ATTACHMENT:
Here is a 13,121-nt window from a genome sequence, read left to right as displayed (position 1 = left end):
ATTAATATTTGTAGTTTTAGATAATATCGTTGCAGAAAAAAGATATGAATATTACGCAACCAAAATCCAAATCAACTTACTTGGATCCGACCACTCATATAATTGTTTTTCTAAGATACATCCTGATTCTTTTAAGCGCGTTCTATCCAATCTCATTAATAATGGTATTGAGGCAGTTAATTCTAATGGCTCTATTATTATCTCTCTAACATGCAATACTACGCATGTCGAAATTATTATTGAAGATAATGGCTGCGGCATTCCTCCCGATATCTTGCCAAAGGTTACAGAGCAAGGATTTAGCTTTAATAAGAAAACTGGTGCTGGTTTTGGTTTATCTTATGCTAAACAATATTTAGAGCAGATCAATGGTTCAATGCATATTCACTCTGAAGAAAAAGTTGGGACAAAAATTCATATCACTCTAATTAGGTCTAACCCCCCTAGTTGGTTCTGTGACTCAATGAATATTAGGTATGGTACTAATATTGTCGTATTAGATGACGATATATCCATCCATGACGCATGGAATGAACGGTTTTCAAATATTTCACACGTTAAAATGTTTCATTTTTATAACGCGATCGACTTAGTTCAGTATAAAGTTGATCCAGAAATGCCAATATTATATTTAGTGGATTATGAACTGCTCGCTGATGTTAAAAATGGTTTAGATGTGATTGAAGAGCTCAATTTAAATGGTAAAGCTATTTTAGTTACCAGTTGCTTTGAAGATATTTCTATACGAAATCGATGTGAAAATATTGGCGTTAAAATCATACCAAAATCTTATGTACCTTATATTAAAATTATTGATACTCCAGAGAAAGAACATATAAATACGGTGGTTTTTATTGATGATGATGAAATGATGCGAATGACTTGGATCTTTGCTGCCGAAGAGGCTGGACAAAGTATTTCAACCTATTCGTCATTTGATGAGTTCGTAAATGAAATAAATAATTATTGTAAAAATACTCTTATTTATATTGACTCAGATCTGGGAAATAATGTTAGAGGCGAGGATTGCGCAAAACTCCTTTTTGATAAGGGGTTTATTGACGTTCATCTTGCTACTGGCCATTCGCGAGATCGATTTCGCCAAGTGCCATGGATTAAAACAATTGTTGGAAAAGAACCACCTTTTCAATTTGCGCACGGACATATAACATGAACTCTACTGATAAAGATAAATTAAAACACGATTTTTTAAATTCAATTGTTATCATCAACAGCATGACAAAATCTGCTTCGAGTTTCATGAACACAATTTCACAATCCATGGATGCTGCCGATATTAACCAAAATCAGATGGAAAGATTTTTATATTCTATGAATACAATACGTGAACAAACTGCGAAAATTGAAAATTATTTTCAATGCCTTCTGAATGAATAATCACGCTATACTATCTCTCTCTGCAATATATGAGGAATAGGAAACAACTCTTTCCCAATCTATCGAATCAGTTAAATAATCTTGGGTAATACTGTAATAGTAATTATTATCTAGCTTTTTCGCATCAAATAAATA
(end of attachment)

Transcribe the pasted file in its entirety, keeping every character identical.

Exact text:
Here is a 13,121-nt window from a genome sequence, read left to right as displayed (position 1 = left end):
ATTAATATTTGTAGTTTTAGATAATATCGTTGCAGAAAAAAGATATGAATATTACGCAACCAAAATCCAAATCAACTTACTTGGATCCGACCACTCATATAATTGTTTTTCTAAGATACATCCTGATTCTTTTAAGCGCGTTCTATCCAATCTCATTAATAATGGTATTGAGGCAGTTAATTCTAATGGCTCTATTATTATCTCTCTAACATGCAATACTACGCATGTCGAAATTATTATTGAAGATAATGGCTGCGGCATTCCTCCCGATATCTTGCCAAAGGTTACAGAGCAAGGATTTAGCTTTAATAAGAAAACTGGTGCTGGTTTTGGTTTATCTTATGCTAAACAATATTTAGAGCAGATCAATGGTTCAATGCATATTCACTCTGAAGAAAAAGTTGGGACAAAAATTCATATCACTCTAATTAGGTCTAACCCCCCTAGTTGGTTCTGTGACTCAATGAATATTAGGTATGGTACTAATATTGTCGTATTAGATGACGATATATCCATCCATGACGCATGGAATGAACGGTTTTCAAATATTTCACACGTTAAAATGTTTCATTTTTATAACGCGATCGACTTAGTTCAGTATAAAGTTGATCCAGAAATGCCAATATTATATTTAGTGGATTATGAACTGCTCGCTGATGTTAAAAATGGTTTAGATGTGATTGAAGAGCTCAATTTAAATGGTAAAGCTATTTTAGTTACCAGTTGCTTTGAAGATATTTCTATACGAAATCGATGTGAAAATATTGGCGTTAAAATCATACCAAAATCTTATGTACCTTATATTAAAATTATTGATACTCCAGAGAAAGAACATATAAATACGGTGGTTTTTATTGATGATGATGAAATGATGCGAATGACTTGGATCTTTGCTGCCGAAGAGGCTGGACAAAGTATTTCAACCTATTCGTCATTTGATGAGTTCGTAAATGAAATAAATAATTATTGTAAAAATACTCTTATTTATATTGACTCAGATCTGGGAAATAATGTTAGAGGCGAGGATTGCGCAAAACTCCTTTTTGATAAGGGGTTTATTGACGTTCATCTTGCTACTGGCCATTCGCGAGATCGATTTCGCCAAGTGCCATGGATTAAAACAATTGTTGGAAAAGAACCACCTTTTCAATTTGCGCACGGACATATAACATGAACTCTACTGATAAAGATAAATTAAAACACGATTTTTTAAATTCAATTGTTATCATCAACAGCATGACAAAATCTGCTTCGAGTTTCATGAACACAATTTCACAATCCATGGATGCTGCCGATATTAACCAAAATCAGATGGAAAGATTTTTATATTCTATGAATACAATACGTGAACAAACTGCGAAAATTGAAAATTATTTTCAATGCCTTCTGAATGAATAATCACGCTATACTATCTCTCTCTGCAATATATGAGGAATAGGAAACAACTCTTTCCCAATCTATCGAATCAGTTAAATAATCTTGGGTAATACTGTAATAGTAATTATTATCTAGCTTTTTCGCATCAAATAAATA